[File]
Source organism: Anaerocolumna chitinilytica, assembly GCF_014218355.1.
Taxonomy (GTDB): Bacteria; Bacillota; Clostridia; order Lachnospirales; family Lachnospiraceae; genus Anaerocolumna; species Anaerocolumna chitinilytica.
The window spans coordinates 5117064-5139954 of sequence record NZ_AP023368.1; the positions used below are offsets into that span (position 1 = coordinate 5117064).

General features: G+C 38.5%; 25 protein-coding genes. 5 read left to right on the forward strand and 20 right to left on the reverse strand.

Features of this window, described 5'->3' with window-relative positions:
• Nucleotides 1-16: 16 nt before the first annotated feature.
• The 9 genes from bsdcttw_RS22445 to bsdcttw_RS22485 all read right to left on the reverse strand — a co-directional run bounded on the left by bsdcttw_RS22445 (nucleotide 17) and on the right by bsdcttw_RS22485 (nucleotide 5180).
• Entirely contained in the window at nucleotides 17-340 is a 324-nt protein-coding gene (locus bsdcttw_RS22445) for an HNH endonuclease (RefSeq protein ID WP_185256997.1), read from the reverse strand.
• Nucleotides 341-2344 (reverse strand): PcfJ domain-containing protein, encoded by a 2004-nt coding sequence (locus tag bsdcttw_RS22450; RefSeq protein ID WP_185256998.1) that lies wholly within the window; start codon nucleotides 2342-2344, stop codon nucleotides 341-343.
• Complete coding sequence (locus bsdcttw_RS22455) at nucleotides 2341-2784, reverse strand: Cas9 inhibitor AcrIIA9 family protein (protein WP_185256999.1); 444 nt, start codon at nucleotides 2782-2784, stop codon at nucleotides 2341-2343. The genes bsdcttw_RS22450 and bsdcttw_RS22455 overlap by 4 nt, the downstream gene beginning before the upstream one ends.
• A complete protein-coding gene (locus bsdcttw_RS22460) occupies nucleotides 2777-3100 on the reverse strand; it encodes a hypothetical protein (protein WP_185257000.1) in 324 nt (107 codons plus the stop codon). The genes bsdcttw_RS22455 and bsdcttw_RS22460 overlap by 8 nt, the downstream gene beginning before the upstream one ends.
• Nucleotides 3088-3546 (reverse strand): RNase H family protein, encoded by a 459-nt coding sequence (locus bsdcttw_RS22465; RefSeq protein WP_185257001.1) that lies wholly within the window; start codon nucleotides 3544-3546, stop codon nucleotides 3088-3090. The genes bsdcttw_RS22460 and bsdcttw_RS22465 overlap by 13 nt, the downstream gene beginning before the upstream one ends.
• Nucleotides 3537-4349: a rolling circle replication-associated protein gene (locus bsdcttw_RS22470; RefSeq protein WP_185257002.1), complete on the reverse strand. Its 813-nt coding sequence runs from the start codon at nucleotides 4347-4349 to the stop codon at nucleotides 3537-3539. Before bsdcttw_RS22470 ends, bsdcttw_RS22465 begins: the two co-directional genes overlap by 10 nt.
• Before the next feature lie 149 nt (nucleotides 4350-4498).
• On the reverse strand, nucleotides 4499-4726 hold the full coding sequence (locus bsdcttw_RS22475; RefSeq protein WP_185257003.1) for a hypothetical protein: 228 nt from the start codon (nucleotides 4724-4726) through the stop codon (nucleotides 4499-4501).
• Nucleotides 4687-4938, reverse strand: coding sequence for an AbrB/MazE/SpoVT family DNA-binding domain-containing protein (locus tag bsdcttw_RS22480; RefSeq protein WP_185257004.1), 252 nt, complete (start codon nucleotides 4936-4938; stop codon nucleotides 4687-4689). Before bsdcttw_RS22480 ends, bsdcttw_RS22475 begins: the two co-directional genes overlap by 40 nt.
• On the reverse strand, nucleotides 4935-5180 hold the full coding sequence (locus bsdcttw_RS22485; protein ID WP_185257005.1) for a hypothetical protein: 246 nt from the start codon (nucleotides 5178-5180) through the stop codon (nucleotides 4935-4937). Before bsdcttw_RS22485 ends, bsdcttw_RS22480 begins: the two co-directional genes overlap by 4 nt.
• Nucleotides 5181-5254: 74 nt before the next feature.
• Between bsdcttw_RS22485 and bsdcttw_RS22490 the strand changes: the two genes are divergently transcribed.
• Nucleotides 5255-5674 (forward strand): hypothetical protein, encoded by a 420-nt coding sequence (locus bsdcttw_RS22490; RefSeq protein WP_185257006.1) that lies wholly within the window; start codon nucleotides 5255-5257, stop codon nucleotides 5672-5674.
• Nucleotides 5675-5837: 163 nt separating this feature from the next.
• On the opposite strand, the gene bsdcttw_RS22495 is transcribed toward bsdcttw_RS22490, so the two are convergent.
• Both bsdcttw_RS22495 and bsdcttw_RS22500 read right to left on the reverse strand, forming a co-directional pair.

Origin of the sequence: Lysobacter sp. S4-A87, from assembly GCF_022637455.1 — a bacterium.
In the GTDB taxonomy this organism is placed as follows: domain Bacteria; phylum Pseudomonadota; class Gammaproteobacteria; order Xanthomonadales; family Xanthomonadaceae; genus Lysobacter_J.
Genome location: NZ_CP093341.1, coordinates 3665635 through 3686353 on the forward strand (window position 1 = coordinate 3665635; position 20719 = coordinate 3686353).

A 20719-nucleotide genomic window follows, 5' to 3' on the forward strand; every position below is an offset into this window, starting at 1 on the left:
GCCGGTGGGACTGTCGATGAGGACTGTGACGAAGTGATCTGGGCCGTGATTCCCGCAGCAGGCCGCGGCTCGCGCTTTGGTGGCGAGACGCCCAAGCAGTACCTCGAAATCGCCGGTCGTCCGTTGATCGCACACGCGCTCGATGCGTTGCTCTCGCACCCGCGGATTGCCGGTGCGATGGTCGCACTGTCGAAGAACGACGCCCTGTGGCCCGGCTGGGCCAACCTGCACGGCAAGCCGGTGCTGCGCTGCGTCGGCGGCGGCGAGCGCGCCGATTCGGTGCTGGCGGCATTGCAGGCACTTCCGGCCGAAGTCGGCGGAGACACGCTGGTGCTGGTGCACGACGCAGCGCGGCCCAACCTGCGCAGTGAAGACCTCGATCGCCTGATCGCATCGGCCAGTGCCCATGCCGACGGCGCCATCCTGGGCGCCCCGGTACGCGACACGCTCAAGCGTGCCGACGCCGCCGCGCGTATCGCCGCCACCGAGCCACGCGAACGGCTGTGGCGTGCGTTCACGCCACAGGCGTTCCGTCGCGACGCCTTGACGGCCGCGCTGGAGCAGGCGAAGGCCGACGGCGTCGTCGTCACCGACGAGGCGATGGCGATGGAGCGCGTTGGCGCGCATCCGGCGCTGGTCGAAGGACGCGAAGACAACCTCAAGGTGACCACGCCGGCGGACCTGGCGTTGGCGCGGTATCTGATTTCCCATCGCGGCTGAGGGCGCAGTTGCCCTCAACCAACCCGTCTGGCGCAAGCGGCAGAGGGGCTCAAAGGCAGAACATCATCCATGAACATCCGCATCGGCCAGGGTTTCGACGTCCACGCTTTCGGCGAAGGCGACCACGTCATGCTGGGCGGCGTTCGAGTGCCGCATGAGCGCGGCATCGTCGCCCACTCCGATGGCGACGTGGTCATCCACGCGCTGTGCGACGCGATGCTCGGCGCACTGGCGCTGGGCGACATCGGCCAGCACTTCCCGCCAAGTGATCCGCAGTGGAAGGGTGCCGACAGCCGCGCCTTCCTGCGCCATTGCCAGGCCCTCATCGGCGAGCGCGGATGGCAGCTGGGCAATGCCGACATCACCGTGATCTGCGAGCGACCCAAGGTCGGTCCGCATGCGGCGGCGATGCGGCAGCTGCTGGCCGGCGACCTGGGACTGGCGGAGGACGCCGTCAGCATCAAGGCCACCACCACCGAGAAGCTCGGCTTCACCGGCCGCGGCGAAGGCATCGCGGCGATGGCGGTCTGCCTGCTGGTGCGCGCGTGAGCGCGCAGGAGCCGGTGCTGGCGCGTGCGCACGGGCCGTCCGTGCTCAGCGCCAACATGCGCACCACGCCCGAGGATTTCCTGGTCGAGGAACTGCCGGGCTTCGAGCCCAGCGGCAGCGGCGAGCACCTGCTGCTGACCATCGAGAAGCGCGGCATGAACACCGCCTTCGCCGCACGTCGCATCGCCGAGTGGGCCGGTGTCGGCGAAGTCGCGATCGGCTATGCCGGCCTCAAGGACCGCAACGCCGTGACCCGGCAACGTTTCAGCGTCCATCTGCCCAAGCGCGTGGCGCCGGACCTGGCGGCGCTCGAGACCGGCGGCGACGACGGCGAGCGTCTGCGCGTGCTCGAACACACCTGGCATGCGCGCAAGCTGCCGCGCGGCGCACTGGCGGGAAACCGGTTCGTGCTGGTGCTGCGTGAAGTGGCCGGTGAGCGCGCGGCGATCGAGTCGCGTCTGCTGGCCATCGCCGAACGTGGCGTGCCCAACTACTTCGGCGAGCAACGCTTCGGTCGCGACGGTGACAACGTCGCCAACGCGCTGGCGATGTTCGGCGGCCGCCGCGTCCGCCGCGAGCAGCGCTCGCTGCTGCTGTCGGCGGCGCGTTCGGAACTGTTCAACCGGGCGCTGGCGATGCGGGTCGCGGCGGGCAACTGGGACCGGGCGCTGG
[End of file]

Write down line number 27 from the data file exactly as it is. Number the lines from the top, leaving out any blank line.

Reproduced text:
A 20719-nucleotide genomic window follows, 5' to 3' on the forward strand; every position below is an offset into this window, starting at 1 on the left: